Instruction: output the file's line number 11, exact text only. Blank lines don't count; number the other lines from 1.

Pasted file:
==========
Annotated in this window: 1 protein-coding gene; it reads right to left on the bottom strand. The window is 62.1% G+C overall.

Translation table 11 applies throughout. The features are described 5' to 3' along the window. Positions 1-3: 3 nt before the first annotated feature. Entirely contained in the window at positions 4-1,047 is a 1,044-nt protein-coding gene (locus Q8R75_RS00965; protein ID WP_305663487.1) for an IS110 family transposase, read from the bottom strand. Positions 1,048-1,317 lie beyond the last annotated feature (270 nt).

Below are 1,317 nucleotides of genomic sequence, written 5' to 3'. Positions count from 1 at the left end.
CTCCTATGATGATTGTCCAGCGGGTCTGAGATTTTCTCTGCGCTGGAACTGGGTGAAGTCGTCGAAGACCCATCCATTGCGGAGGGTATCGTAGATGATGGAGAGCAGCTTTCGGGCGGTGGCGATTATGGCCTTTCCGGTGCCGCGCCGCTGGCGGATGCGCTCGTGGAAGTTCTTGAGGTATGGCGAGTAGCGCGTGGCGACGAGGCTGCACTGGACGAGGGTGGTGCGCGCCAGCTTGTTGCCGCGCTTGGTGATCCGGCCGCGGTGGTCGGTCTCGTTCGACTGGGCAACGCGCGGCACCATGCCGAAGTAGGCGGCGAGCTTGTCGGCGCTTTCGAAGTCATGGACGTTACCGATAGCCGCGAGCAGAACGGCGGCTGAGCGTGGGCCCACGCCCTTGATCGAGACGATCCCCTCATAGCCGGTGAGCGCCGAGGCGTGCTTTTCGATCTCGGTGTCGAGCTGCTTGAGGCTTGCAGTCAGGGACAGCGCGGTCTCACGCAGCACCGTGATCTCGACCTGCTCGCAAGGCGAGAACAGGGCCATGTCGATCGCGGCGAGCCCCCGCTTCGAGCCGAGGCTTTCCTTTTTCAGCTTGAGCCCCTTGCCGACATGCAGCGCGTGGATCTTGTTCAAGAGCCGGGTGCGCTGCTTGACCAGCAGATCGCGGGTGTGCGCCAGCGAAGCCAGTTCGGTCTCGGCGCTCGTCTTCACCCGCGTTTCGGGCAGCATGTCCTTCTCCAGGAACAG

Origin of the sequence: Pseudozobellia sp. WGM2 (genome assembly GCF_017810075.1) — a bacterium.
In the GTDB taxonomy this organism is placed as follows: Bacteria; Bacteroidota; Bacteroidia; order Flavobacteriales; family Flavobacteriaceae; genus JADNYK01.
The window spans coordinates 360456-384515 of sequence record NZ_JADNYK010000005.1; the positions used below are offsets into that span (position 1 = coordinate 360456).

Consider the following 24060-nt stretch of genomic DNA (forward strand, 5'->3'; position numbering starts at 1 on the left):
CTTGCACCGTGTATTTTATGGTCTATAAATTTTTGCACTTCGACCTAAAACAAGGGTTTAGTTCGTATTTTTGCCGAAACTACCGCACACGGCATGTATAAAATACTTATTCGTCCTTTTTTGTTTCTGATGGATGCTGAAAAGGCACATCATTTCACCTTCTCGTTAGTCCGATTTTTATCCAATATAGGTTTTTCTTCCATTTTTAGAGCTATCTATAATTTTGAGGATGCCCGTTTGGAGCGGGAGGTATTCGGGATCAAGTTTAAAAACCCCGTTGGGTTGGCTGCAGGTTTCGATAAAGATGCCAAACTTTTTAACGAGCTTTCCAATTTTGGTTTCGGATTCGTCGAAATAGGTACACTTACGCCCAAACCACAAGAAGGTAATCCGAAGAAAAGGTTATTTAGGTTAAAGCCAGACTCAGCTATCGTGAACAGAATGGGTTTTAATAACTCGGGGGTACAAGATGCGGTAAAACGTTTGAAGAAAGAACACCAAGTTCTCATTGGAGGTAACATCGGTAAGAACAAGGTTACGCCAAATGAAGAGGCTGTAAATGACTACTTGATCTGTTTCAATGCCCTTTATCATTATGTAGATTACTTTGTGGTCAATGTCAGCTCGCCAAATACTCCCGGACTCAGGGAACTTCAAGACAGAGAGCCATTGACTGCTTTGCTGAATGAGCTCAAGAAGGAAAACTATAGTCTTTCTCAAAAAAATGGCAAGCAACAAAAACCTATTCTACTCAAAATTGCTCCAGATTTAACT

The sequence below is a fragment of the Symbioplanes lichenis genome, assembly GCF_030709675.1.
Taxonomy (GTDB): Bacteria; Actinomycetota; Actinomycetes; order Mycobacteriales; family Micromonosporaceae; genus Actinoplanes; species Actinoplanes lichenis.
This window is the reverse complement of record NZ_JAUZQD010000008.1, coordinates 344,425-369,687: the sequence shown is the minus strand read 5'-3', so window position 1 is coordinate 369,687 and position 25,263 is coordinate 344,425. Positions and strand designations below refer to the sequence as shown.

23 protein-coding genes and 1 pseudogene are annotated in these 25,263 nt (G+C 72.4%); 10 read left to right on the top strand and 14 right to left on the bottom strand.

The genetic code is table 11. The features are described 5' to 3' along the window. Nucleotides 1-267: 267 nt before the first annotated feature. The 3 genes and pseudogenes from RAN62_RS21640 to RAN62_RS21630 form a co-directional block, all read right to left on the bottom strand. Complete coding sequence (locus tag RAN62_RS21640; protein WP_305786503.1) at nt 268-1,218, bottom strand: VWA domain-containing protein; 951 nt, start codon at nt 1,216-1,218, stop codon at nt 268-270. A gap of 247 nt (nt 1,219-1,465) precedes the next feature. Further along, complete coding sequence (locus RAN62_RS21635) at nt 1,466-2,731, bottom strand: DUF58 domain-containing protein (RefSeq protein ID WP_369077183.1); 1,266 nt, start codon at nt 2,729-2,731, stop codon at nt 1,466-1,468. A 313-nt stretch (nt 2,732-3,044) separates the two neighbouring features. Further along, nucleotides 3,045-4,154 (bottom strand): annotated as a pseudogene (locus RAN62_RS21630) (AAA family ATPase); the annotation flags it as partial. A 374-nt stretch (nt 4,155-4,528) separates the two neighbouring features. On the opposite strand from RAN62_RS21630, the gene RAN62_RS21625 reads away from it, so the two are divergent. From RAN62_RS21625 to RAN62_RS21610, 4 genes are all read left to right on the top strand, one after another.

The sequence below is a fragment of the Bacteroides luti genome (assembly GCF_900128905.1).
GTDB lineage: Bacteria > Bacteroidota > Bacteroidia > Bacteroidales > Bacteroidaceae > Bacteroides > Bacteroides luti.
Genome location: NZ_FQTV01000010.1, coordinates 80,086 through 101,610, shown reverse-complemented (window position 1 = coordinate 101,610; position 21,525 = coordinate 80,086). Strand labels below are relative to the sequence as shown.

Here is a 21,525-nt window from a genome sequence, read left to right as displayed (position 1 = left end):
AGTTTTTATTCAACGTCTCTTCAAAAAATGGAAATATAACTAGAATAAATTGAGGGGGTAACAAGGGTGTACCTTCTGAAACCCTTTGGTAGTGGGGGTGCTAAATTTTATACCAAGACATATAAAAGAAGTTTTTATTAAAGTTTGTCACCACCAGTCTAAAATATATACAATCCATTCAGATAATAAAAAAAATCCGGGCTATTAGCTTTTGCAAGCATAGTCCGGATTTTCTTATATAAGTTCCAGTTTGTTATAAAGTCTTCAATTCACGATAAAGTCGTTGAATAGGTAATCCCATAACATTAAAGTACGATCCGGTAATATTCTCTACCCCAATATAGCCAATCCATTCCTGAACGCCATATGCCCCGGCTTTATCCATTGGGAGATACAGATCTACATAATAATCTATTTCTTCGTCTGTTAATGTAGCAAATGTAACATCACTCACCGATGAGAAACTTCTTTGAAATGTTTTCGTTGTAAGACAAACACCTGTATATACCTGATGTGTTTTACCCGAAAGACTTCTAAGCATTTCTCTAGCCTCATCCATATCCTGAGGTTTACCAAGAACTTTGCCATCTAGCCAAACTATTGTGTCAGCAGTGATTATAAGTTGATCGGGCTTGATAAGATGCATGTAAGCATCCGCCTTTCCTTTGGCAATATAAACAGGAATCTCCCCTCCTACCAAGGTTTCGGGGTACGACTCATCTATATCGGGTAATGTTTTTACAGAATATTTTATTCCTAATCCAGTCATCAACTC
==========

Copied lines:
Taxonomy (GTDB): Bacteria; Actinomycetota; Actinomycetes; order Mycobacteriales; family Micromonosporaceae; genus Actinoplanes; species Actinoplanes lichenis.